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'Gazetteer of the Persian Gulf. Vol I. Historical. Part II. J G Lorimer. 1915' [‎2295] (812/1262)

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The record is made up of 1 volume (1165 pages). It was created in 1915. It was written in English and Arabic. The original is part of the British Library: India Office The department of the British Government to which the Government of India reported between 1858 and 1947. The successor to the Court of Directors. Records and Private Papers Documents collected in a private capacity. .


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,i e plantations form an almost continuous belt, sometimes 7 miles deep,
loner the coast; in Wadi A seasonal or intermittent watercourse, or the valley in which it flows. Samail the palms are estimated at 600,000 ;
^ the Badiyah division of Sharqiyah there are some 158,000 date
JJees Large groves also exist at places in Dhahirah, especially at ^Ibri,
Jhere the trees are supposed to number about 50,000. The best known
Lecies of dates in the 'Oman Sultanate are the Mibsali , Fard
t', and Khalas ; of these the Fard is a small dark-coloured
date grown mostly in Wadi A seasonal or intermittent watercourse, or the valley in which it flows. Samail, while the palms of Badiyah are
chiefly Mibsali. In Sharqiyah generally the Mibsali abounds.
By natives of the country the Mibsali date seems to be preferred to The date
all other kinds ; but it is also much appreciated in India and is exported ^
in considerable quantities from Sur to Bombay. The Fard is a very
favourite date in America, where the supply is hardly ever equal to the
demand; and an attempt has been made, though as yet without much
success, to acclimatise the Fard palm in Arizona,
The exportation of dates from the 'Oman Sultanate depends chiefly history of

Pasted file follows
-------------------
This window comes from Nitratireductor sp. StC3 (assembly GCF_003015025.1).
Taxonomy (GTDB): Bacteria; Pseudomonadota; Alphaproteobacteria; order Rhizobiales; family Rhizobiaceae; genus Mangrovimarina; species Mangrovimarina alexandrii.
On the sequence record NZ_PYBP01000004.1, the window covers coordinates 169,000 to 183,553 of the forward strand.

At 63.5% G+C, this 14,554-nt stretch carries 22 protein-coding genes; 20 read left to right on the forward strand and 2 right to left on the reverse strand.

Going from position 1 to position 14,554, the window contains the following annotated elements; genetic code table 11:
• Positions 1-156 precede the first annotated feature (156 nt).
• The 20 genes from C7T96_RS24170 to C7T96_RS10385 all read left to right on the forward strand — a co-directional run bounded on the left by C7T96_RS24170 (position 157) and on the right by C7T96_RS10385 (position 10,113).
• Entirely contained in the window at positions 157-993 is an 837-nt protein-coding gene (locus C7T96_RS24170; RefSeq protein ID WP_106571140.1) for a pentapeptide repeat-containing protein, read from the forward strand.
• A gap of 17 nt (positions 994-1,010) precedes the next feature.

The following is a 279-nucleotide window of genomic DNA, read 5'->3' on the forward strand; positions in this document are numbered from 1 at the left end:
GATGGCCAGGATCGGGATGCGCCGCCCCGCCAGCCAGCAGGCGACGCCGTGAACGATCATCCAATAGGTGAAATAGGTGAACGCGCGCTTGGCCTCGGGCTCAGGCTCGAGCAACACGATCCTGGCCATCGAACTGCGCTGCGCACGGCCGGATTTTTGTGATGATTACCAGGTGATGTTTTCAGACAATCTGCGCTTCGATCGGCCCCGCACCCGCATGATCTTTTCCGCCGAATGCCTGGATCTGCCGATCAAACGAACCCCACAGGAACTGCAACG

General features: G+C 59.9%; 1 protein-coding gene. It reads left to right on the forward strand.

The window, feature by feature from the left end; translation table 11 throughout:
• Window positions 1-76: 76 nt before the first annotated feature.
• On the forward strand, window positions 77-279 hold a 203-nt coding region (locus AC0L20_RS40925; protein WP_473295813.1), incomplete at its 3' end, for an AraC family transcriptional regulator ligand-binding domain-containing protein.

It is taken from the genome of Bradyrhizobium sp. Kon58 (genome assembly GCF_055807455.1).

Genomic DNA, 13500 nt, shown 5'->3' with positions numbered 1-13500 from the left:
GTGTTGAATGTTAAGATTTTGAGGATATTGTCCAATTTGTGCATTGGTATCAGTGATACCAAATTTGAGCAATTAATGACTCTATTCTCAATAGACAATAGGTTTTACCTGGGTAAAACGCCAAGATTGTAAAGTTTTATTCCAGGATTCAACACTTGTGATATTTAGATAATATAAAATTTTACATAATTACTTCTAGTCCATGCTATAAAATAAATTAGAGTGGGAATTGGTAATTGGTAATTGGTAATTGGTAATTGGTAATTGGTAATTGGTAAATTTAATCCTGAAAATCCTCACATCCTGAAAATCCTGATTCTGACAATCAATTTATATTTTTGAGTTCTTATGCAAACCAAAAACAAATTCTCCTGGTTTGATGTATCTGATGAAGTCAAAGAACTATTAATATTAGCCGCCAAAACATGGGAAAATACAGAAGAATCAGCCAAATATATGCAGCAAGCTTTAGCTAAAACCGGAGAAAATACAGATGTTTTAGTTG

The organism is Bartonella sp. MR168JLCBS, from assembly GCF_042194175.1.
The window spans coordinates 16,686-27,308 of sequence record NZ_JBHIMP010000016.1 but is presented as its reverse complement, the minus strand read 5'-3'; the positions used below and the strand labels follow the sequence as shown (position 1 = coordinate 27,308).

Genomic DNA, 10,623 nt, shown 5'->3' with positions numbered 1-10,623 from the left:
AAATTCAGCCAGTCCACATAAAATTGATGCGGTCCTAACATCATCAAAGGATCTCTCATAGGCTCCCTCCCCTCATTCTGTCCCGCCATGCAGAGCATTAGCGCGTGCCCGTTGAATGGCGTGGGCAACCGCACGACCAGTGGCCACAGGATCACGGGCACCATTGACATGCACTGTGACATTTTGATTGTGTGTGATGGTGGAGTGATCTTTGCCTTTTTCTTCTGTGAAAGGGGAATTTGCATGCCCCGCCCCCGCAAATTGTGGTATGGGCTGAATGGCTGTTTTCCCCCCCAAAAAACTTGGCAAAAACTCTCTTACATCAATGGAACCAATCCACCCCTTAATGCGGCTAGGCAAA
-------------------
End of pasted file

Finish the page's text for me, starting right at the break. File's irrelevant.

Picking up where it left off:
upon accidents of season. In 1878 the crop was ruined by heavy and th(
unseasonable rain, which fell just as the fruit had begun to ripen ; but 'Qraan Sul>
in 1879, a year in which there was no rain, the yield was excellent, tanate, 1878'
and the export was double that of the preceding season. 7i).
In 1880 it was remarked that the exportation of dates from the 1880.
'Oman Sultanate, not only to India, Yaman and Zanzibar, but also to
America, was increasing ; dates were exported from Sur, Quryat and the
Batinah coast as well as from Masqat, and it was believed that half the
trade of the country thus escaped registration.
In 1881, in consequence of a bad harvest, few dates were exported 1881-82.
from Masqat; but in the following year the crop was exceptionally good
and heavy consignments abroad were made.
In 1883 the trade to America was rapidly increasing, and, to 1883.
meet the American demand, Fard palms were rapidly being planted.
In 1884 the New York market was reported temporarily over- 1884
stocked ; but large quantities of dates went as usual to America, South
Arabia and East Africa.
In 189& the supply of dates for exportation was short, in conse- 1892.
quence of political disturbances in Wadi A seasonal or intermittent watercourse, or the valley in which it flows. Samail which interrupted for a
time communication between the Sharqiyah district and the port of
In 1898 there was a heavy decrease in the quantity of dates 1898,
sent to India, America and Turkey in Asia ; it was due to a bad crop,